- Anne Thompson
Disney Animation has finally released the first look of its upcoming film “Zootopia.”
This buddy-cop animated movie, which Disney-Pixar Cco John Lasseter described as “classically Disney” at the Cannes Film Festival last month, pairs a con-artist fox (voiced by Jason Bateman) with a bunny cop (Ginnifer Goodwin). The two animals team up to crack a missing mammal case.
The first image, debuted by USA Today, shows the sly fox tripping the self-righteous rabbit.
Disney had revealed only concept art for the film when it first announced the project at 2013’s D23 Expo.
“Zootopia” hits theaters on March 4, 2016.
- Maane Khatchatourian
Everyone was a little emotional Monday afternoon at the L.A. premiere of Disney-Pixar’s “Inside Out” at El Capitan, where a section of Hollywood Boulevard was closed off to create a colorful carnival of the mind ahead of the screening of the film.
Star Amy Poehler, who voices Joy, used her wicked wit as she was swiftly guided along the purple carpet when she was asked if she’d had any imaginary friends: “No, but I have imaginary enemies, and they’re here tonight,” she joked.
“Oh, I love that! We’re going to be Halloween costumes,” said Phyllis Smith, the voice of Sadness, when someone mentioned that they planned to be Sadness for the fall holiday. Smith, who got to work with Poehler in three recording sessions, a rarity in animation voice acting, said of her co-star: “I was a little intimidated because I’d never worked with Amy before, »
- Terry Flores
Do you ever look at someone and wonder what is going on inside their head? Disney•Pixar’s original new film “Inside Out” ventures inside the mind to find out. Based in Headquarters, the control center inside 11-year-old Riley’s mind, five Emotions are hard at work, led by lighthearted optimist Joy (voice of Amy Poehler), whose mission is to make sure Riley stays happy. Fear (voice of Bill Hader) heads up safety, Anger (voice of Lewis Black) ensures all is fair and Disgust (voice of Mindy Kaling) prevents Riley from getting poisoned—both physically and socially. Sadness (voice of Phyllis Smith) isn’t exactly sure what her role is, and frankly, neither is anyone else. When Riley’s family relocates to a scary new city, the Emotions are on the job, eager to help guide her through the difficult transition. But when Joy and Sadness are inadvertently swept into »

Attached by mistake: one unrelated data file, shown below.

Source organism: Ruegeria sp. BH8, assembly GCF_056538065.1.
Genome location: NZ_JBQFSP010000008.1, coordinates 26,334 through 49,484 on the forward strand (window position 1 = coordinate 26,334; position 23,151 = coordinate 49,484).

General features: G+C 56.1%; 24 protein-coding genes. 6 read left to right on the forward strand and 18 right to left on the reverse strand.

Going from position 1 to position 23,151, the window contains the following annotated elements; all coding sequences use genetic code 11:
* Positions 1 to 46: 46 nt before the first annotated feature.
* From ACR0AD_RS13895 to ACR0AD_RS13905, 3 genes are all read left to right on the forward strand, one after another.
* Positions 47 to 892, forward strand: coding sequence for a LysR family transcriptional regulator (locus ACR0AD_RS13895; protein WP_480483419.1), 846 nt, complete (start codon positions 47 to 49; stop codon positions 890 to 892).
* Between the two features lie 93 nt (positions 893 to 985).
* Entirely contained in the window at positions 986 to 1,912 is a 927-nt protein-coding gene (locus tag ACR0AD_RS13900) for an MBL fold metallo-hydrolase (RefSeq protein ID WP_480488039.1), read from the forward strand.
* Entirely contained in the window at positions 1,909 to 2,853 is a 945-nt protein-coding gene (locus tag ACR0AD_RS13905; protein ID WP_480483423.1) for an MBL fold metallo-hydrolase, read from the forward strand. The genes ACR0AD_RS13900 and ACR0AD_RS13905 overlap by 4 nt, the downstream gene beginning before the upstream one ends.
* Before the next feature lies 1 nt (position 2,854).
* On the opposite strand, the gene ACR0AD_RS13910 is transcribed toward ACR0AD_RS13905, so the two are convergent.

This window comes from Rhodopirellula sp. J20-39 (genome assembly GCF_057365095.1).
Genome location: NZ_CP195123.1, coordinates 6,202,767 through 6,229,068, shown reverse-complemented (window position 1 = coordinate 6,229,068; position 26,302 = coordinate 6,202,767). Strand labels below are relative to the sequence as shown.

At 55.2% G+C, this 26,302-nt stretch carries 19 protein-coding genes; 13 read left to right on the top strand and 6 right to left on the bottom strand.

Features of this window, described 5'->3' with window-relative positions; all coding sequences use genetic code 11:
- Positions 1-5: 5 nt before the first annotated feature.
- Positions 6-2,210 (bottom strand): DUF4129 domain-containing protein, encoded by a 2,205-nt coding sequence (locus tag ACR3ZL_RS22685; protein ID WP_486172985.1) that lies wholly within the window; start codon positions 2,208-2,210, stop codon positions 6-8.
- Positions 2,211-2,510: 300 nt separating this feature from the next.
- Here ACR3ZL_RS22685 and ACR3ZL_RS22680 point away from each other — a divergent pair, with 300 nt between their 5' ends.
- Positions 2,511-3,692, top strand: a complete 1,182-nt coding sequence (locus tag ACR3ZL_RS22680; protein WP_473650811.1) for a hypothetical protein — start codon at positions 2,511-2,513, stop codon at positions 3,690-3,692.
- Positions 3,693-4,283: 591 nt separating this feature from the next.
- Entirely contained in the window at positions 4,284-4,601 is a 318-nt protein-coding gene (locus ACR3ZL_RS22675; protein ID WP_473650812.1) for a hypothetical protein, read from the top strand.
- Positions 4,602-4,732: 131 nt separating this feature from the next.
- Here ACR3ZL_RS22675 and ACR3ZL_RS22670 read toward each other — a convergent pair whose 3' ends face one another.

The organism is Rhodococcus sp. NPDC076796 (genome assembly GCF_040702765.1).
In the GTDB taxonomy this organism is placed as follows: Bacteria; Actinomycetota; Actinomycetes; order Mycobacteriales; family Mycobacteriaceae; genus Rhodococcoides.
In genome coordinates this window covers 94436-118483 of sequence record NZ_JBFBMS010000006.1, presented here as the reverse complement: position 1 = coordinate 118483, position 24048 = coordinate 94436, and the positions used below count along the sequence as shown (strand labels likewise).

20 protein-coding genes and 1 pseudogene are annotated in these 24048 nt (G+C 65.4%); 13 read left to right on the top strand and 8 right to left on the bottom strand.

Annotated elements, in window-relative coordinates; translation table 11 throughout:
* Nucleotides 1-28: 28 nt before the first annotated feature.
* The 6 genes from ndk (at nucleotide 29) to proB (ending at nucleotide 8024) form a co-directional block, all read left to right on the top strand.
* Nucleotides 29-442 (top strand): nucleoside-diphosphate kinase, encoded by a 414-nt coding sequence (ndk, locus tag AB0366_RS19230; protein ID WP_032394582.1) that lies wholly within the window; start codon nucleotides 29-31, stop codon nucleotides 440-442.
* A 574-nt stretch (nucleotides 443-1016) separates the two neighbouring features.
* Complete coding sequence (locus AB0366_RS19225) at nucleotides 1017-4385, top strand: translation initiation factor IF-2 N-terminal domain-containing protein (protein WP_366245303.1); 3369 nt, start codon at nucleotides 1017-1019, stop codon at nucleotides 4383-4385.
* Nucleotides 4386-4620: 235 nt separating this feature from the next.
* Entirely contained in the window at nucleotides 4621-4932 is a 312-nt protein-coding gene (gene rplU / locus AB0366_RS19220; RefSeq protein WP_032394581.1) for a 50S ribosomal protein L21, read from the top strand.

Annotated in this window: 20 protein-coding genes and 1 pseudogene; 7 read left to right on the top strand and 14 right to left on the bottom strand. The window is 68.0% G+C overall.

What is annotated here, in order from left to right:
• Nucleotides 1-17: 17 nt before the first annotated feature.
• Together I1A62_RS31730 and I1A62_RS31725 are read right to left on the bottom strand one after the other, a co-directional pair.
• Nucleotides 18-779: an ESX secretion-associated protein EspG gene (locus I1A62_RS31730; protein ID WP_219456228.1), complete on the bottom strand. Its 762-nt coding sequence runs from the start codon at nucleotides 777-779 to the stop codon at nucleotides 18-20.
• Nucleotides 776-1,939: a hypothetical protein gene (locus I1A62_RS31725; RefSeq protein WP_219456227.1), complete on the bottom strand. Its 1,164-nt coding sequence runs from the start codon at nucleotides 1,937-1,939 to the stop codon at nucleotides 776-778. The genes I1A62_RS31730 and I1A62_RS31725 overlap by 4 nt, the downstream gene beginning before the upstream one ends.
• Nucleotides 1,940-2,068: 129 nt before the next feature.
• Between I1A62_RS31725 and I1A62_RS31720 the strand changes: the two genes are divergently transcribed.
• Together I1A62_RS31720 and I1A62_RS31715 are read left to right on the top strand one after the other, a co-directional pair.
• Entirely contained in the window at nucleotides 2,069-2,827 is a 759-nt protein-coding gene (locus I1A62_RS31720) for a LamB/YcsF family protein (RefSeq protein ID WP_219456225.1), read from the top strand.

“We ask what-ifs,” said John Lasseter at a recent detailed show-and-tell at Cannes for international press. “What if toys came to life, or a rat wanted to be chef? The next: what if that asteroid missed earth and dinosaurs and human beings co-existed?" Lasseter, celebrating a decade since he took over the reins with Pixar partner Ed Catmull running animation at Disney/Pixar, gave a preview of the upcoming slate with plenty of footage. It looks impressive indeed. Which is what we've come to expect. "2015 is a milestone year for Pixar," he said, with two feature films coming out in one year--three over the next 12 months. First up there’s Pete Docter’s innovative and brilliant “Inside Out” (June 19) which after a delay finally premiered at Cannes and is sure to be a knockout summer hit. Read: Why Pete Docter's 'Inside Out' Was So Hard to Make »
- Anne Thompson